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5 Broody Chicken Breeds (with Pictures)

Nicole Cosgrove

Broody chickens tend to get a bad rap. Although broody breeds are certainly disadvantageous if you want to sell eggs, broody chickens are the queens of motherhood. They have strong and natural instincts to hatch their eggs and raise strong chicks.

Whether you are looking to avoid broody chickens or want a breed that will make fantastic mothers, you are in the right place. In this article, we are going to look at the top five broody chicken breeds. Let us get started.

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What Makes A Broody Chicken?

Many sites talk about broody chickens without telling you exactly what this term means. To put it simply, a hen will get broody whenever she wants her eggs to hatch. She will go so far as to sit on top of the eggs all day so they can reach the perfect temperature for hatching. Even if the eggs are not hers or fertile, a broody hen will brood, nonetheless.

It is not exactly known what makes a chicken broody, but it is likely to be a mixture of instinct, hormones, and maturity. Some chicken breeds tend to get broodier than others for this reason. If you want a chicken for chick raising purposes, definitely select a broodier breed. In contrast, you may want to stay away from broody breeds if you want a chicken for egg-laying purposes.

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Top 5 Broody Chicken Breeds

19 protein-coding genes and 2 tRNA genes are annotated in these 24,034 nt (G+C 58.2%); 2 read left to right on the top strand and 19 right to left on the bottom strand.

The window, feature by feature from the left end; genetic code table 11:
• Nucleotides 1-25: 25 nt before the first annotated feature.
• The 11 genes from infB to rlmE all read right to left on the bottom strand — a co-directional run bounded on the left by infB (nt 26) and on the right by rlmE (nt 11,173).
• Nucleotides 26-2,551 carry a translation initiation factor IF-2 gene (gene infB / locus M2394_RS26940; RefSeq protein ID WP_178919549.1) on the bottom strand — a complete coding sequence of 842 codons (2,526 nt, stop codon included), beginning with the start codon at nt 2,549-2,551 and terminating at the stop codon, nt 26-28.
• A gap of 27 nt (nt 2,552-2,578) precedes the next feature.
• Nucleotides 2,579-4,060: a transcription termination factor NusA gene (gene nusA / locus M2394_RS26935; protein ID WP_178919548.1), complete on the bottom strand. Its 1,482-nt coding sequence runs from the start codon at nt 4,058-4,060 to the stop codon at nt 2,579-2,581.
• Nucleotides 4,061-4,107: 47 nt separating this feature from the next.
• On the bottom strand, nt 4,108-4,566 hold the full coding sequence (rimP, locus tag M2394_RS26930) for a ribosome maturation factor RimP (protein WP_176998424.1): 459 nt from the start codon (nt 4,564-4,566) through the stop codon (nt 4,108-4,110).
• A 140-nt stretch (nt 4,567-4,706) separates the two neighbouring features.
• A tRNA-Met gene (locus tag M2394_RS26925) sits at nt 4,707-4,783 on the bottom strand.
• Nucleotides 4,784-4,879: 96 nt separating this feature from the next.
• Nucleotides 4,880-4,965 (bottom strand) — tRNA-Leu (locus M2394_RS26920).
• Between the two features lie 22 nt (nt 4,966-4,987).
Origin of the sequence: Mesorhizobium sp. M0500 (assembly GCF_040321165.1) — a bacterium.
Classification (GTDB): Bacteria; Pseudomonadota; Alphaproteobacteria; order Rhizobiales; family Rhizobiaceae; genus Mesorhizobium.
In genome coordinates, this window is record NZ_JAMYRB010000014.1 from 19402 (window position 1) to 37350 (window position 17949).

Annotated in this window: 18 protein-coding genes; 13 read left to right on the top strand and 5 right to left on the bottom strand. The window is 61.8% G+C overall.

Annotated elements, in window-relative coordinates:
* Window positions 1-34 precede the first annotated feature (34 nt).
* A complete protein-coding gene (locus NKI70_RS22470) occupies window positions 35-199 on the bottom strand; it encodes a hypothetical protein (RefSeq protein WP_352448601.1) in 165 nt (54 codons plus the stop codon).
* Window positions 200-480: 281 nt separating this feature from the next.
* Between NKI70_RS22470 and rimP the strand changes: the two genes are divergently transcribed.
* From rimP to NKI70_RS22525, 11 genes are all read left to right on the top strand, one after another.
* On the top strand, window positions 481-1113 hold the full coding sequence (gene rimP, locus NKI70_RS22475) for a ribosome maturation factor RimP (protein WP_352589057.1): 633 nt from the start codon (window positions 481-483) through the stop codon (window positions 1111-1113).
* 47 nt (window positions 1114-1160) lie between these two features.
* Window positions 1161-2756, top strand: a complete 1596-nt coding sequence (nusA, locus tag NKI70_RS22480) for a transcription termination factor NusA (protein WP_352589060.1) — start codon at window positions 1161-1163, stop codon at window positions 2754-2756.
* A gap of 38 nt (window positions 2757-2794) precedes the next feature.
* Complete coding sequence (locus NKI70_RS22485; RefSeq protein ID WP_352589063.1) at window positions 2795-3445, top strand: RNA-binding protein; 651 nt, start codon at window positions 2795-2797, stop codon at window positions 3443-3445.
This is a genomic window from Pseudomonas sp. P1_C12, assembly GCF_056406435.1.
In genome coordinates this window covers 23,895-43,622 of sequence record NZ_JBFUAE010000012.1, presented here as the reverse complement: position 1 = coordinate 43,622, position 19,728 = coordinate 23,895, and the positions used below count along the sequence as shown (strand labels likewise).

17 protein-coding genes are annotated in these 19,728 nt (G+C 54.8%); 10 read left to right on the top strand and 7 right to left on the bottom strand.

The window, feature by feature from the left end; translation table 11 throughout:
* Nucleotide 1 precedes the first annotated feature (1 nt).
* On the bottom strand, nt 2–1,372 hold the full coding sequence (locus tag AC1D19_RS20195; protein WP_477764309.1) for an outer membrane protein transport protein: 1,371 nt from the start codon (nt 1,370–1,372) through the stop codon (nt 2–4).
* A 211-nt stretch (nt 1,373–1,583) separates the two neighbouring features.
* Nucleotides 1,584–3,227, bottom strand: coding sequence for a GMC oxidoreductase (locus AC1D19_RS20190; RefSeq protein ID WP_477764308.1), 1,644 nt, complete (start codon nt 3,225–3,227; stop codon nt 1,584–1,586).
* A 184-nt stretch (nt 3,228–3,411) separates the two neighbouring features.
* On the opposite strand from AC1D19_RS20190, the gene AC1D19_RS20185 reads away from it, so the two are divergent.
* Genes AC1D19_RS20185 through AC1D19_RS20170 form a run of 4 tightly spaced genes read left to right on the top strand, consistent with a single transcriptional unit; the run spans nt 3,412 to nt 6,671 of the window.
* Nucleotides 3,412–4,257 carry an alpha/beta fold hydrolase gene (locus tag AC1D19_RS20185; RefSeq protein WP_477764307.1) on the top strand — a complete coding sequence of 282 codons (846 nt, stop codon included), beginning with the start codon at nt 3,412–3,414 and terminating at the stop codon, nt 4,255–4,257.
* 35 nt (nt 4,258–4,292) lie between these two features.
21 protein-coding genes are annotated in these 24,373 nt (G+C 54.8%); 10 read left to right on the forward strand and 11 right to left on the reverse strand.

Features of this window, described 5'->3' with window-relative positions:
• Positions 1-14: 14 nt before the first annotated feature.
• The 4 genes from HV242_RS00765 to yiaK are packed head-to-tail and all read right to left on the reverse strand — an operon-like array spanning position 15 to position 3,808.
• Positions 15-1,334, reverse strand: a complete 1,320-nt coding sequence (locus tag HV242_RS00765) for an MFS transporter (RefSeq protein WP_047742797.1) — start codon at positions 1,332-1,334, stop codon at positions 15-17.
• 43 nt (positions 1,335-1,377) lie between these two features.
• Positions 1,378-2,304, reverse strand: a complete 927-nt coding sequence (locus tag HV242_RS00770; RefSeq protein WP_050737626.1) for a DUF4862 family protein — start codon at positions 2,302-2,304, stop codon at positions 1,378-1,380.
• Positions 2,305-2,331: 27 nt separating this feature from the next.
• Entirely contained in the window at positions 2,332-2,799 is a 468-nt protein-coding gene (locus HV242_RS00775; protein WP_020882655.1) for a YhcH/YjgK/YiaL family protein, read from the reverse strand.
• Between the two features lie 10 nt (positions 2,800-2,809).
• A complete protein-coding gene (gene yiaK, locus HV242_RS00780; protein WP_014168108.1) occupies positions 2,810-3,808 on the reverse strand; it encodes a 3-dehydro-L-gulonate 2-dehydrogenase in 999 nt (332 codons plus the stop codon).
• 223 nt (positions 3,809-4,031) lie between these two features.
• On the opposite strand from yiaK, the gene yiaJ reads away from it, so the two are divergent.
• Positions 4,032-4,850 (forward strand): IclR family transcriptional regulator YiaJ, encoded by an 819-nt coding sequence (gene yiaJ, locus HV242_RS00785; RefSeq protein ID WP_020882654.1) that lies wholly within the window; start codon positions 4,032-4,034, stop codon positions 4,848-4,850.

All chickens are slightly different. No matter what breed your chicken is, she will follow her own instincts. Even if your chicken comes from a broodier breed, she might not be particularly broody. Conversely, you may find a broody hen that does not belong to a breed known for its broodiness. Nevertheless, here are five chicken breeds that tend to be broody:

1. Silkies

Silkie Chicken
Image Credit: eloneo, Pixabay

Silkies are easily one of the most adorable and broodiest chicken breeds. They look like little Muppets, and they almost always go broody. These chicken breeds are so maternal that they have been known to care for other bird types as well. Plus, they are great around children.

If you want a chicken breed that is most likely to go broody, this is definitely the breed for you. They brood the most. This chicken breed broods so much, in fact, that they are sometimes called the “Broody Queens.” You should not opt for silkies if you want a large egg turn out.


2. Brahmas

Brahma Chicken
Image Credit: Rillke, Wikimedia Commons

Brahmas are a very large and ancient chicken breed. They tend to have a sweet and calm demeanor. In fact, these chickens are known to be a great family breed because they are generally quiet, child-friendly, good layers, and brood frequently.

Brahmas are a much better breed for chick raising. They go broody often, meaning you can expect them to be fantastic mothers. They also are known as being decent layers, though they certainly do not put out the highest number of eggs.


3. Sussex

Sussex Chicken
Image Credit: Officially_Mr_X (talk) (Uploads), Wikimedia Commons

The Sussex is another very old breed of chicken. These chickens are known for being incredibly prolific egg layers. Like the Brahmas, they are considered docile and friendly. Whenever though weather warms up, they are likely to go broody.